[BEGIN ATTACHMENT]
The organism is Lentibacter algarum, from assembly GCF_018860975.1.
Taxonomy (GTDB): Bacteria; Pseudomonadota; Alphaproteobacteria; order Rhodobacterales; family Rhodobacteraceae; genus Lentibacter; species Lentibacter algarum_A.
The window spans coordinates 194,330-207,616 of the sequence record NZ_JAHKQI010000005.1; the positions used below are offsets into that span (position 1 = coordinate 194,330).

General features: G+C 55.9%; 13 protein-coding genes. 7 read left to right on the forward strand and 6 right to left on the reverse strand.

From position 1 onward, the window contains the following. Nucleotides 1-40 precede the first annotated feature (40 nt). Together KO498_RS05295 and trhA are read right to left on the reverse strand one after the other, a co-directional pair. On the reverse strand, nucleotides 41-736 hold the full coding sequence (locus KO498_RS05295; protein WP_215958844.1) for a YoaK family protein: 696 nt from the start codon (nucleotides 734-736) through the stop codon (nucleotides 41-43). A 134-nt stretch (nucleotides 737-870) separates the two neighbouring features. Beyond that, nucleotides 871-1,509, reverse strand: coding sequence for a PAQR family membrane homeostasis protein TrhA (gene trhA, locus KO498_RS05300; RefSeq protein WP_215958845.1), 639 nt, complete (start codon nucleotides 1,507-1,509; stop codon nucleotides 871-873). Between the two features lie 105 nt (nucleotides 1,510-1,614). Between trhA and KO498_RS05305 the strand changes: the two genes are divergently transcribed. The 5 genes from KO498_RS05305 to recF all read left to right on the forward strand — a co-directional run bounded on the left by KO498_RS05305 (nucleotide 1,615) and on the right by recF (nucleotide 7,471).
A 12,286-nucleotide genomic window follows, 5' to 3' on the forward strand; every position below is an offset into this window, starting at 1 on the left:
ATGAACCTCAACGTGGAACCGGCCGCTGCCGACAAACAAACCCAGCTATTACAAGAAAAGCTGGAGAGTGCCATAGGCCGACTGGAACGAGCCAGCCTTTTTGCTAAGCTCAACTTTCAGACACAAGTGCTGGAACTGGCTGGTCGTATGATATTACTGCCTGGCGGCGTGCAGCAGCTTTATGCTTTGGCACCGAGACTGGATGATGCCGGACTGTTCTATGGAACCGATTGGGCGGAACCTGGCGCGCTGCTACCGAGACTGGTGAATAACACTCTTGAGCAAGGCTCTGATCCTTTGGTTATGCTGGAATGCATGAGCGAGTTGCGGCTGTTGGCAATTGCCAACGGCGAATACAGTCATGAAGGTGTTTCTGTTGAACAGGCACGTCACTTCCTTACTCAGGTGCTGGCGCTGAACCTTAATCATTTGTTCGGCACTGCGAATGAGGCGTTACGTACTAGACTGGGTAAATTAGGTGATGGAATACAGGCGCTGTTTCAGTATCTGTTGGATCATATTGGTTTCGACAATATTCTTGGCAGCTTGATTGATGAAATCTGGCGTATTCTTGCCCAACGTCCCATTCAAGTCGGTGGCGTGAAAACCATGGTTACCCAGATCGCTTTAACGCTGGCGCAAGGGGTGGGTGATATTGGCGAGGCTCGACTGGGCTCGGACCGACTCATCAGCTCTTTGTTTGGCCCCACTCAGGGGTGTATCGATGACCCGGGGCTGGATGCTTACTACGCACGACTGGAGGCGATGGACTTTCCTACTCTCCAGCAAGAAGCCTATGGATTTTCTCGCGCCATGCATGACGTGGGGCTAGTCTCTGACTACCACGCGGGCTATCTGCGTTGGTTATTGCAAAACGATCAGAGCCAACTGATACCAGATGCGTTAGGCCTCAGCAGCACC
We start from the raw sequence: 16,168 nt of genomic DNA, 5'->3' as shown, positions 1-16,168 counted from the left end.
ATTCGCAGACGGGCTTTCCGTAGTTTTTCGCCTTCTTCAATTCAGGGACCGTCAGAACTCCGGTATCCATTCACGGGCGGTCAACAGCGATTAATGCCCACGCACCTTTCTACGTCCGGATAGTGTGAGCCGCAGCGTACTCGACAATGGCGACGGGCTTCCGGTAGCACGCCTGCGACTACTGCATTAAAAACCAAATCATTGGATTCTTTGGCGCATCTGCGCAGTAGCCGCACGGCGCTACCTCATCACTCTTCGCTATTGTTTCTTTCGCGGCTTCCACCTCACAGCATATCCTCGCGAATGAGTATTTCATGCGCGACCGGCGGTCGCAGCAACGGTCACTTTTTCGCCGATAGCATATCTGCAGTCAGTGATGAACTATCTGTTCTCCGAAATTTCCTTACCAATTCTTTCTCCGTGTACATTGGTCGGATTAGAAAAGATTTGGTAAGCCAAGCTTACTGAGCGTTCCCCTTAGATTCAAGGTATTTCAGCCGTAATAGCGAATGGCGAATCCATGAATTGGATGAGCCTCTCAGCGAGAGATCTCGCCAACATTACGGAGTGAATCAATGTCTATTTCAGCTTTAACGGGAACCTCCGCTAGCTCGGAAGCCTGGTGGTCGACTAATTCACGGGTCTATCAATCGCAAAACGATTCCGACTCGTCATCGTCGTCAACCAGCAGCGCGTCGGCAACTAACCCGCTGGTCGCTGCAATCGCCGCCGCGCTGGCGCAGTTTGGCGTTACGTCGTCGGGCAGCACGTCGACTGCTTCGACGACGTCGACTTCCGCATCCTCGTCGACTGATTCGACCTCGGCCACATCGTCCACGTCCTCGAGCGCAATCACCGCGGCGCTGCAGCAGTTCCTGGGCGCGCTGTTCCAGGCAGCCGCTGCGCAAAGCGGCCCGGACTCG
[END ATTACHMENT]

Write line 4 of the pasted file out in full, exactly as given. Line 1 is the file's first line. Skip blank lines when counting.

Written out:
General features: G+C 55.9%; 13 protein-coding genes. 7 read left to right on the forward strand and 6 right to left on the reverse strand.